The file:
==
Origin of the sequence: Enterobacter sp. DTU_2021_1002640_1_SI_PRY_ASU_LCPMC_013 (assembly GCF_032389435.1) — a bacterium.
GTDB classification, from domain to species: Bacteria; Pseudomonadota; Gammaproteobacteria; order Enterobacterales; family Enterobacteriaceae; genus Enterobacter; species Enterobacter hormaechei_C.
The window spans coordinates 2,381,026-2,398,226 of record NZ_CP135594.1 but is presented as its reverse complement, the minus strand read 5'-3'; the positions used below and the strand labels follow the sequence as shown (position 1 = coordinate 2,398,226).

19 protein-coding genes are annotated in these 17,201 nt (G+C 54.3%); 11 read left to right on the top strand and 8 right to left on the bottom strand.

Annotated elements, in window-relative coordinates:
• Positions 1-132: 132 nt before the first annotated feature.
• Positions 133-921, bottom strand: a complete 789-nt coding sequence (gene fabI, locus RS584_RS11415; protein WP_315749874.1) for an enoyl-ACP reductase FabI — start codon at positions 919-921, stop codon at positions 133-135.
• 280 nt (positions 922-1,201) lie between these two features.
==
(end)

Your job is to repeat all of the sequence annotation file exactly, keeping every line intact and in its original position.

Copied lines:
Origin of the sequence: Enterobacter sp. DTU_2021_1002640_1_SI_PRY_ASU_LCPMC_013 (assembly GCF_032389435.1) — a bacterium.
GTDB classification, from domain to species: Bacteria; Pseudomonadota; Gammaproteobacteria; order Enterobacterales; family Enterobacteriaceae; genus Enterobacter; species Enterobacter hormaechei_C.
The window spans coordinates 2,381,026-2,398,226 of record NZ_CP135594.1 but is presented as its reverse complement, the minus strand read 5'-3'; the positions used below and the strand labels follow the sequence as shown (position 1 = coordinate 2,398,226).

19 protein-coding genes are annotated in these 17,201 nt (G+C 54.3%); 11 read left to right on the top strand and 8 right to left on the bottom strand.

Annotated elements, in window-relative coordinates:
• Positions 1-132: 132 nt before the first annotated feature.
• Positions 133-921, bottom strand: a complete 789-nt coding sequence (gene fabI, locus RS584_RS11415; protein WP_315749874.1) for an enoyl-ACP reductase FabI — start codon at positions 919-921, stop codon at positions 133-135.
• 280 nt (positions 922-1,201) lie between these two features.